Self-harm means hurting yourself or damaging your health on purpose. There are lots of ways to cope with feeling the need to self-harm.
Trigger warning: This page contains information about self-harm which may bring up difficult feelings.

Why people self-harm

There are lots of reasons why people self-harm. It could be because of feelings or thoughts that are difficult to deal with.

Some people self-harm because it feels like a method for releasing tension. It’s a physical pain you can deal with, rather than a feeling or emotion that can be hard to cope with.

Self-harm can also be used as a way of punishing yourself for something you feel bad about.

Sometimes people self-harm because they feel alone, angry or not good enough. Self-harm can be really personal and complicated, so it’s okay if you don’t know the reasons behind self-harm.

Some young people start self-harming after a stressful event, like being bullied or abused. It could also be a reaction to something like pressure to do well at school. It’s not always a really big thing that leads to self-harm. You might not even be sure why it started.

Whatever’s going on, Childline’s always here for you. Check out our techniques for coping with self-harm or talk to a counsellor if you need help right away.

Things to remember:

  • there are lots of different reasons why someone might self-harm
  • self-harm doesn’t define you – there are lots of things that make you who you are
  • it’s better to talk to someone and get help, rather than keep it all inside
  • you can talk to one of our counsellors any time
  • there are other ways to cope – and different things work for different people. 

just doing
it for attention

Get help and support

Is self-harm the same as being suicidal?

Self-harm is when someone hurts themselves on purpose. It can be a way of dealing with difficult or painful feelings. If someone self-harms, it doesn’t always mean they're suicidal.

Some types of self-harm can be very dangerous. It could put someone’s life at risk, even if they're not suicidal. If you or a friend have self-harmed and you think it could be dangerous, get help straight away by calling 999.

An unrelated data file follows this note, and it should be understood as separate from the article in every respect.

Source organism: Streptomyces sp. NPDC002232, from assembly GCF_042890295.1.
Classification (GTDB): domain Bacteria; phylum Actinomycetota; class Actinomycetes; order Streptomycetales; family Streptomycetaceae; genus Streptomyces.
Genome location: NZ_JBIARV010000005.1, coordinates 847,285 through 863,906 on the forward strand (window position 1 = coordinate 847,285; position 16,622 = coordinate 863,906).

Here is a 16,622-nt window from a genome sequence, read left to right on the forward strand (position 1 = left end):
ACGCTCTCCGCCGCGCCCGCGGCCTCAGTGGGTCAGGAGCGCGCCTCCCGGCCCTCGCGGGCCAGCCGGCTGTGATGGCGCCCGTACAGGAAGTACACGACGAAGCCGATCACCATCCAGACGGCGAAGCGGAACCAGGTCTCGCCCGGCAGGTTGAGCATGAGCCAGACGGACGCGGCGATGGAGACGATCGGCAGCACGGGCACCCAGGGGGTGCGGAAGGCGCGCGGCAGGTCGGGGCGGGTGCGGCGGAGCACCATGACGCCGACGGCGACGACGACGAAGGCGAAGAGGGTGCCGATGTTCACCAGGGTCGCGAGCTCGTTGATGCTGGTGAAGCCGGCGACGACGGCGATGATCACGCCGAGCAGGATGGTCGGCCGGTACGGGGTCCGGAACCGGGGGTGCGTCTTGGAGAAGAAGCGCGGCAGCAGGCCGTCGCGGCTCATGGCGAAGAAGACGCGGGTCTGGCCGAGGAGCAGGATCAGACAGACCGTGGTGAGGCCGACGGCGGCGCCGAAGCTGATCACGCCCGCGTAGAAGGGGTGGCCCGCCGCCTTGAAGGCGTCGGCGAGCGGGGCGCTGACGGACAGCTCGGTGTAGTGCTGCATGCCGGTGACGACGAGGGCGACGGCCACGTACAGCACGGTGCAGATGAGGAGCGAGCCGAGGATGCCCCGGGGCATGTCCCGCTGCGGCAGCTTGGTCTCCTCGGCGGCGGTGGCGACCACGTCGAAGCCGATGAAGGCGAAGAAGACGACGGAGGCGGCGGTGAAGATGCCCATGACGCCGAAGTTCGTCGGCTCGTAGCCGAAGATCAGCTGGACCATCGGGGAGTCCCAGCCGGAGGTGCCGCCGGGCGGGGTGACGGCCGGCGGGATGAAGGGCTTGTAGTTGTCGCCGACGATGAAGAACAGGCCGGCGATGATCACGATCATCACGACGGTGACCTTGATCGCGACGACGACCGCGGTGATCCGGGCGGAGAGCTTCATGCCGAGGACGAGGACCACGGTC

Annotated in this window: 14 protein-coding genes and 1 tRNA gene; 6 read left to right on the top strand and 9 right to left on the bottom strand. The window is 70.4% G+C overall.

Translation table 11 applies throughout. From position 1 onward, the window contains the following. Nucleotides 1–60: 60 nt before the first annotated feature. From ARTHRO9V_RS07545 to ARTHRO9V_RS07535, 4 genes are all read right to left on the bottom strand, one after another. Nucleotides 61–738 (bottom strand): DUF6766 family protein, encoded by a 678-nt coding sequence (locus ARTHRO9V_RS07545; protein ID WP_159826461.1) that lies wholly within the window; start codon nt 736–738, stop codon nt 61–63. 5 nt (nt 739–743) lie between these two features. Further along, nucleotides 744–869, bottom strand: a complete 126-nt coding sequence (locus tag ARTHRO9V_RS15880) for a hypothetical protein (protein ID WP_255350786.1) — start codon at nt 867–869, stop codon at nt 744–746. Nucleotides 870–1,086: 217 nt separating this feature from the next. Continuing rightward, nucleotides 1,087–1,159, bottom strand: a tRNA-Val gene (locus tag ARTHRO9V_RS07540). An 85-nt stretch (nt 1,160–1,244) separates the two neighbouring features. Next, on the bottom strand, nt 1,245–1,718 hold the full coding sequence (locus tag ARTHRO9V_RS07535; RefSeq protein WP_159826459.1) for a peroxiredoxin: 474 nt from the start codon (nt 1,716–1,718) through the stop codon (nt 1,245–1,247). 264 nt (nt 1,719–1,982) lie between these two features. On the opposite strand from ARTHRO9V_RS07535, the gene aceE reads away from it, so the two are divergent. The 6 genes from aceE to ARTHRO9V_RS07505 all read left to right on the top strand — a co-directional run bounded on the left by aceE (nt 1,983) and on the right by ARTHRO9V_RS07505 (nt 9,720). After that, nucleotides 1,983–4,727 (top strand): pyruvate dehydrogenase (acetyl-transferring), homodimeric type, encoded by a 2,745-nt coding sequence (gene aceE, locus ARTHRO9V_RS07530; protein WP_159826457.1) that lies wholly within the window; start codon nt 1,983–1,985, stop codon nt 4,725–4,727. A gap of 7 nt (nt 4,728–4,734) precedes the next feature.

Who self-harms?
There are a few myths about the type of person who self-harms. But lots of different types of people struggle with self-harm. Boys and girls. Young and old. People from different backgrounds and with different tastes in music. Lots of people are affected by self-harm. The important thing to remember is you’re not alone and you can get help.

I realised that
I could stop 
hurting myself

Read Helena's story about recovering from self-harm


There are lots of different ways someone could self-harm, including:

  • cutting or scratching
  • causing bruises
  • banging their head against a wall
  • punching a wall 
  • pulling out their hair
  • burning
  • falling over on purpose
  • breaking a bone on purpose. 

Staying safe

It’s really important that you get medical attention for any injury that’s worrying you.

Don’t rely on the internet to get medical information. You can get medical advice from a school nurse, teacher, GP, parent or carer. It's always better to go to your doctor or the Accident and Emergency department of your local hospital if you need help urgently. If your life is in danger call 999 straight away.

It’s also important to look after your wounds or cuts if you've hurt yourself.

How do i tell someone I self-harm?

Lots of young people have said that telling someone about their self-harm was one of the best ways of coping. Talking is important because it means you don’t have to deal with everything on your own. But it’s not always easy. It’s often really hard to know why you’re self-harming. Explaining it to someone else can feel even harder. So how can you tell someone about it?

Is there someone in your life you feel comfortable with? If you feel you can trust them, you could open up to them. It could be a friend, a teacher, an adult you trust, a nurse or a Childline counsellor.

Think about what you want from a conversation. Write down what you want to say before you talk to the person. This can help make sure you don’t forget.

Do you just want someone else to know how you’re feeling? Or are you hoping they'll give you some practical support and ideas to get better? It’s okay to tell them what you’re hoping to get from the conversation.

If you’re still not sure how to talk to someone about self-harm, you can prepare with a Childline counsellor.

Self-harm blogs

A lot of self-harm websites and blogs can be dangerous. They might try and make you self-harm more.

It might seem like people in your life don’t understand what you’re going through. And going on self-harm blogs or posting a self-harm photo could make you feel less alone at first. But after a while, these types of sites can make things much worse. Looking at self-harm images can make you want to hurt yourself even more. These sites can be addictive too. After a while it can make it even harder to stop self-harming.

Even if it feels like you have nobody to support you, there are people out there who want to help you cope. Check out the Childline self-harm message boards. This is a positive community of people who know what you’re going through. They won’t judge you. But they'll try to help you recover.

Get more support

Other sites we recommend: 

  • YoungMinds have great advice if you are struggling with self-harm
  • can help you cope with wanting to self-harm.

Watch: Moving on from self-harm

Coping with Self-Harm ft. Luke Cutforth